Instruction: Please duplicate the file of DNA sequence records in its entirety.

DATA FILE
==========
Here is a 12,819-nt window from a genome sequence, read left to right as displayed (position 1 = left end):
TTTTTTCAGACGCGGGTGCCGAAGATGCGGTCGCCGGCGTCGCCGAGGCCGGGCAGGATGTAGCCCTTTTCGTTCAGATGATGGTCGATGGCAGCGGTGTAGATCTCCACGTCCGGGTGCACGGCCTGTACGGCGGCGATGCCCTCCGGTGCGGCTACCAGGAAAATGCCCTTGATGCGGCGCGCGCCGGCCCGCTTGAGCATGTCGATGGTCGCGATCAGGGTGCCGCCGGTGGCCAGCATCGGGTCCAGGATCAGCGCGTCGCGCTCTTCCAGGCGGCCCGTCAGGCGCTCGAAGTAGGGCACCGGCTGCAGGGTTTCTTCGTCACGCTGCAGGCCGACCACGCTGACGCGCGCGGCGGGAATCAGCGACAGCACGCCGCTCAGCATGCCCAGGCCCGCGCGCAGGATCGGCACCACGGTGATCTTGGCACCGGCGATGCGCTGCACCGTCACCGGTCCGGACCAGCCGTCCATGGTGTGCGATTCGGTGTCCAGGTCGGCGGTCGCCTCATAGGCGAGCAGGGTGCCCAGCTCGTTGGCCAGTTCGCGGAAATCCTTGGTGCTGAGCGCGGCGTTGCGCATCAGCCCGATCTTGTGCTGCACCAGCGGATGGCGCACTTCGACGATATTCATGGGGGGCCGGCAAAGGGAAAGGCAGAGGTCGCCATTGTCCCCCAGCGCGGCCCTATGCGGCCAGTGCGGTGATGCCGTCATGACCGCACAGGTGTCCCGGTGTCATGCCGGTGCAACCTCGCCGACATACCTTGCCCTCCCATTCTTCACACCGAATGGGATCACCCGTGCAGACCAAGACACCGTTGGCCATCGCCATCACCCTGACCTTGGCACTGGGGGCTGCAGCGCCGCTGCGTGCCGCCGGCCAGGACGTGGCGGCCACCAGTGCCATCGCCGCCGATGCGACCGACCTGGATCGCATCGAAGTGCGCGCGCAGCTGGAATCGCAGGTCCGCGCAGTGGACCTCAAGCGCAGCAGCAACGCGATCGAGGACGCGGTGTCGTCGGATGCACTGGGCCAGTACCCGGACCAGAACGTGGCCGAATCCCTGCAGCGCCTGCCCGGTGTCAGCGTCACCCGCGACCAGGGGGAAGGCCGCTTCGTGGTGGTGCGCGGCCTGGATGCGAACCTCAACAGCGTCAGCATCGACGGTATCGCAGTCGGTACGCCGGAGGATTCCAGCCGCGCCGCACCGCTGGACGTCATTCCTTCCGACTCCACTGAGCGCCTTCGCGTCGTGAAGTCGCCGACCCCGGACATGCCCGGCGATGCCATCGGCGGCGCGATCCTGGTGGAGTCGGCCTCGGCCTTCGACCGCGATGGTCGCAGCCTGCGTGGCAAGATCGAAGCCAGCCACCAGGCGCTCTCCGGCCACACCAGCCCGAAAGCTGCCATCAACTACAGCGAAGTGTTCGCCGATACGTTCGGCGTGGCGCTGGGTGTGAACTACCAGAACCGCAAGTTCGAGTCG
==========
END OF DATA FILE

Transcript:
Here is a 12,819-nt window from a genome sequence, read left to right as displayed (position 1 = left end):
TTTTTTCAGACGCGGGTGCCGAAGATGCGGTCGCCGGCGTCGCCGAGGCCGGGCAGGATGTAGCCCTTTTCGTTCAGATGATGGTCGATGGCAGCGGTGTAGATCTCCACGTCCGGGTGCACGGCCTGTACGGCGGCGATGCCCTCCGGTGCGGCTACCAGGAAAATGCCCTTGATGCGGCGCGCGCCGGCCCGCTTGAGCATGTCGATGGTCGCGATCAGGGTGCCGCCGGTGGCCAGCATCGGGTCCAGGATCAGCGCGTCGCGCTCTTCCAGGCGGCCCGTCAGGCGCTCGAAGTAGGGCACCGGCTGCAGGGTTTCTTCGTCACGCTGCAGGCCGACCACGCTGACGCGCGCGGCGGGAATCAGCGACAGCACGCCGCTCAGCATGCCCAGGCCCGCGCGCAGGATCGGCACCACGGTGATCTTGGCACCGGCGATGCGCTGCACCGTCACCGGTCCGGACCAGCCGTCCATGGTGTGCGATTCGGTGTCCAGGTCGGCGGTCGCCTCATAGGCGAGCAGGGTGCCCAGCTCGTTGGCCAGTTCGCGGAAATCCTTGGTGCTGAGCGCGGCGTTGCGCATCAGCCCGATCTTGTGCTGCACCAGCGGATGGCGCACTTCGACGATATTCATGGGGGGCCGGCAAAGGGAAAGGCAGAGGTCGCCATTGTCCCCCAGCGCGGCCCTATGCGGCCAGTGCGGTGATGCCGTCATGACCGCACAGGTGTCCCGGTGTCATGCCGGTGCAACCTCGCCGACATACCTTGCCCTCCCATTCTTCACACCGAATGGGATCACCCGTGCAGACCAAGACACCGTTGGCCATCGCCATCACCCTGACCTTGGCACTGGGGGCTGCAGCGCCGCTGCGTGCCGCCGGCCAGGACGTGGCGGCCACCAGTGCCATCGCCGCCGATGCGACCGACCTGGATCGCATCGAAGTGCGCGCGCAGCTGGAATCGCAGGTCCGCGCAGTGGACCTCAAGCGCAGCAGCAACGCGATCGAGGACGCGGTGTCGTCGGATGCACTGGGCCAGTACCCGGACCAGAACGTGGCCGAATCCCTGCAGCGCCTGCCCGGTGTCAGCGTCACCCGCGACCAGGGGGAAGGCCGCTTCGTGGTGGTGCGCGGCCTGGATGCGAACCTCAACAGCGTCAGCATCGACGGTATCGCAGTCGGTACGCCGGAGGATTCCAGCCGCGCCGCACCGCTGGACGTCATTCCTTCCGACTCCACTGAGCGCCTTCGCGTCGTGAAGTCGCCGACCCCGGACATGCCCGGCGATGCCATCGGCGGCGCGATCCTGGTGGAGTCGGCCTCGGCCTTCGACCGCGATGGTCGCAGCCTGCGTGGCAAGATCGAAGCCAGCCACCAGGCGCTCTCCGGCCACACCAGCCCGAAAGCTGCCATCAACTACAGCGAAGTGTTCGCCGATACGTTCGGCGTGGCGCTGGGTGTGAACTACCAGAACCGCAAGTTCGAGTCG